Arguing that commodity prices appear to have peaked and gas prices are coming down, at least one analyst is predicting that restaurant operators will have a more positive outlook during the upcoming earnings season.
In a restaurant industry update report issued Wednesday, Bart Glenn of D.A. Davidson & Co. said restaurant stocks followed by the firm outperformed expectations in June in part because of lower gas prices and an easing of some food commodity costs.
“It appears commodity prices have peaked, at least for the near term,” Glenn wrote. “Although food inflation will remain an issue through 2012, it is encouraging that prices appear to be normalizing.”
Glenn cited the Producer Price Index for foods, which he said fell 1.4 percent sequentially in May. He also noted declines in the prices of staples like coffee, corn, milk, wheat, soybeans, live cattle and lean hogs.
Lower gas prices also will offer a boost, although Glenn argued that this year’s gas-price hike did not cause the “psychological panic” of past inflationary times.
“Although painful prices at the pump are clearly not beneficial to sales trends, we think the actual impact has been overblown,” he wrote.
However, he added, “A reduction in gas prices not only aids consumer spending power, but also means lower production and logistic costs of commodities of supplies.”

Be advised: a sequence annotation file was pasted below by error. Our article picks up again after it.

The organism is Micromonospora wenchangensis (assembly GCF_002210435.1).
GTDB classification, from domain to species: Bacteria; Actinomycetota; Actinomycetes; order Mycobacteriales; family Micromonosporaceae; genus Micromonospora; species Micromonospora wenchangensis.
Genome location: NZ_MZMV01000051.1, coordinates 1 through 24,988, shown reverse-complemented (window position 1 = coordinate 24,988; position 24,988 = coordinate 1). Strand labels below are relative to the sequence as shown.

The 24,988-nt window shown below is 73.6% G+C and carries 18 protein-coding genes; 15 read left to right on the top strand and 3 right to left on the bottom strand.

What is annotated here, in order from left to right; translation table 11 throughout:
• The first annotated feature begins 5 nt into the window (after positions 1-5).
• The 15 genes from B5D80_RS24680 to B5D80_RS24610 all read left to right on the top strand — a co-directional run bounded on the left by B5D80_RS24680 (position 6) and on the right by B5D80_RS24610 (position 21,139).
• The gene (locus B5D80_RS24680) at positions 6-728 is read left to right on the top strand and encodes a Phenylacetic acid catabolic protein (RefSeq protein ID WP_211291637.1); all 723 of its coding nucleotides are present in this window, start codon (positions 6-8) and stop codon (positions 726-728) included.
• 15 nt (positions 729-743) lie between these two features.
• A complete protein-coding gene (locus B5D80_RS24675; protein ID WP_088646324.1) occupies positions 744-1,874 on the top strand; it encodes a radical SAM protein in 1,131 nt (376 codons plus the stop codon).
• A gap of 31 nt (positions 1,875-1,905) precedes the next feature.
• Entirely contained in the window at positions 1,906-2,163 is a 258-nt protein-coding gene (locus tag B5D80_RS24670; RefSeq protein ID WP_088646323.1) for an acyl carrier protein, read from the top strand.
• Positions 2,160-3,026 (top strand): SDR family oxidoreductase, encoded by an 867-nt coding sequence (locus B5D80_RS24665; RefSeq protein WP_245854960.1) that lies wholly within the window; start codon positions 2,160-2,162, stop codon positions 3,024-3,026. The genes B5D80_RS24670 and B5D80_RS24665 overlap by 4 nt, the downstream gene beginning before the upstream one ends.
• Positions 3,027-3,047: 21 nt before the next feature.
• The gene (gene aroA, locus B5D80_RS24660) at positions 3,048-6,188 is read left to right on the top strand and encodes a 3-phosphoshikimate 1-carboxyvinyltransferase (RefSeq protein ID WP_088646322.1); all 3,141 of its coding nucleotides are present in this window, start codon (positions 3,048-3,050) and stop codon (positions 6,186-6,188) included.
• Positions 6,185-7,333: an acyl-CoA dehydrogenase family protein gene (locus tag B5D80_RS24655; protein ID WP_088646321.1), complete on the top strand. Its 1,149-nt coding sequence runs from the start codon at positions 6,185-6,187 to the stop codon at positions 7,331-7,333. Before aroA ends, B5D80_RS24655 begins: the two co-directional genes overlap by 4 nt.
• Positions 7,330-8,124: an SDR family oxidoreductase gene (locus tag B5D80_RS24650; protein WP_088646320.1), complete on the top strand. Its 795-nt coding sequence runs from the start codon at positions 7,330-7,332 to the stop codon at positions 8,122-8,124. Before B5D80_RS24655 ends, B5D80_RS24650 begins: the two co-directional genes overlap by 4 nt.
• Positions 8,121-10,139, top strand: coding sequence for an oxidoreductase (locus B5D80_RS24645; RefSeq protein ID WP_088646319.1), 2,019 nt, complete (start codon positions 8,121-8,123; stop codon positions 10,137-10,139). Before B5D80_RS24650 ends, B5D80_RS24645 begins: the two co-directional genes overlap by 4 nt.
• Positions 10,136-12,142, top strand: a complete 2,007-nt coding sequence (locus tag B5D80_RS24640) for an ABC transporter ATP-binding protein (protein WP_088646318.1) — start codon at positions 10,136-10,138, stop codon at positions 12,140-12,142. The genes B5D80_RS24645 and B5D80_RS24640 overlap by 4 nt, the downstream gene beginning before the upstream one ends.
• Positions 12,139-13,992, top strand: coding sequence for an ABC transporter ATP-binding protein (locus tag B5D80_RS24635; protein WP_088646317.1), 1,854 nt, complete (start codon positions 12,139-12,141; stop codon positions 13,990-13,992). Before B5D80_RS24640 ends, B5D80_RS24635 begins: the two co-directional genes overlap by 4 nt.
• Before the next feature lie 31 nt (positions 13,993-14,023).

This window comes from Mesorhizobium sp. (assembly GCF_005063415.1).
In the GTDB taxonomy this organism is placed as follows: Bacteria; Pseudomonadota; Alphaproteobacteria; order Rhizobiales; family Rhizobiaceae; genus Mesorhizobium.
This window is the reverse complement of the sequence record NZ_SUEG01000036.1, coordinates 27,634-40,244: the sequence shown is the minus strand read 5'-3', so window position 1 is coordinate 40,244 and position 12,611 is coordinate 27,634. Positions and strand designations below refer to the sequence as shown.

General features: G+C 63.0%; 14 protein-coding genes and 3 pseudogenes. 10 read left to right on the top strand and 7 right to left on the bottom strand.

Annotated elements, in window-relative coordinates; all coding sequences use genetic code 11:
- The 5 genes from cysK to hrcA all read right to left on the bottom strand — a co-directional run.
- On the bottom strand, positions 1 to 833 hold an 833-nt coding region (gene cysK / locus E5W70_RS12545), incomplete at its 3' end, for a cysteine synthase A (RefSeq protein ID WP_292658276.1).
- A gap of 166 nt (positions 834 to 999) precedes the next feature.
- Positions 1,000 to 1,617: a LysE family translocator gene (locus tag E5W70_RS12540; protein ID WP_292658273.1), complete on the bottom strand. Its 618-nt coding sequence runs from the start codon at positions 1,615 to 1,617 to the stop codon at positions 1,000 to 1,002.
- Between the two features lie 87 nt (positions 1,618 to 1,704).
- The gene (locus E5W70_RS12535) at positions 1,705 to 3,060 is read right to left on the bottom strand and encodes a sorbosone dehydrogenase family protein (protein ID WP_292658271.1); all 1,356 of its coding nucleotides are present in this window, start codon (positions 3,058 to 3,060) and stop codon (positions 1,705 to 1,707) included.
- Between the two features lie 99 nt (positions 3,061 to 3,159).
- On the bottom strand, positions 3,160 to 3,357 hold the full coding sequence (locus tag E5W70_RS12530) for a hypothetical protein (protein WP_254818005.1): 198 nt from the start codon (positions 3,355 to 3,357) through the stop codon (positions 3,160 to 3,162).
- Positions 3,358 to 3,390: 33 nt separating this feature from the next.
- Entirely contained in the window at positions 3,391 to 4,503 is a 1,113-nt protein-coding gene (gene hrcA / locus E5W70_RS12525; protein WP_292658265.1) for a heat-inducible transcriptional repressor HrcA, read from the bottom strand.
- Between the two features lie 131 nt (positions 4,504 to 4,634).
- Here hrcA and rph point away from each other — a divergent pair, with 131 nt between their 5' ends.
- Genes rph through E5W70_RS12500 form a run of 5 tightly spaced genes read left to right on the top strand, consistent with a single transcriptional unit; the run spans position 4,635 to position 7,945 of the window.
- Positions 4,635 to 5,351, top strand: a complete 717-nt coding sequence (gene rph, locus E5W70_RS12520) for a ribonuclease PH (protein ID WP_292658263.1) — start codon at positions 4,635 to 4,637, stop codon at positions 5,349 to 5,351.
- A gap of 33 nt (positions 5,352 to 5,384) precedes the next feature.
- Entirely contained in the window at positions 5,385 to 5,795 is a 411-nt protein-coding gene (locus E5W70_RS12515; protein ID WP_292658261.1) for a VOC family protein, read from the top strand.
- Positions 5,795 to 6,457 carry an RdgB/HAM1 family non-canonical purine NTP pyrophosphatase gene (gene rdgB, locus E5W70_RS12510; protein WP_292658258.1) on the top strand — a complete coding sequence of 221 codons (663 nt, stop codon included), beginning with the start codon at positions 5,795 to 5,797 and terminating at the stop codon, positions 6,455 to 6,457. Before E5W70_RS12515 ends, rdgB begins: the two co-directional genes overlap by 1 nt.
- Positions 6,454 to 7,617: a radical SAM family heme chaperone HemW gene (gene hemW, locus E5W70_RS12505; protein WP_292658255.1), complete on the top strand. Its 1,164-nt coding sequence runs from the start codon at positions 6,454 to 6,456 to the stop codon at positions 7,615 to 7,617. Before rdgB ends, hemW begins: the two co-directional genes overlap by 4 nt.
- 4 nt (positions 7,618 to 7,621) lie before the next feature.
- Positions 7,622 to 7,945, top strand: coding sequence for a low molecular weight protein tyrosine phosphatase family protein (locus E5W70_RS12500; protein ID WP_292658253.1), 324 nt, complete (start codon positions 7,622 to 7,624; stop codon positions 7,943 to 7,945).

The national unemployment rates in May of 9.1 percent, however, continued to reflect a weakened economy, Glenn said. Employers added only a net of 54,000 jobs in May, compared with an average of 220,000 added per month in the three months prior.
However, Glenn said all but 14 states reported improving or flat conditions and the situation is improving for restaurant brands that faced the highest level of unemployment exposure, such as BJ’s Restaurants and Jack in the Box, which both are heavily concentrated in California, a state with 11.7 percent unemployment.
Still, earnings reports coming later this month will largely be “in line to modestly better than expectations,” he predicted, and restaurant operators are likely to focus on upgraded forecasts rather than reported results.
“We anticipate most companies will reiterate or raise guidance given the benefits of lower gas and commodity prices,” he said.
Still, with companies like Chipotle Mexican Grill recently disclosing plans for price increases in certain markets, Glenn said the debate over pricing power will be revisited.
“We believe most companies will raise prices more than initial forecasts,” he said, “but that increases will lag inflation.”
Brands like Buffalo Wild Wings, for example, that have experienced year-over-year improvement in food costs are likely to resist pricing, Glenn argued.
“There is little to gain by talking up price increases due to the media’s ability to alarm customers,” he wrote.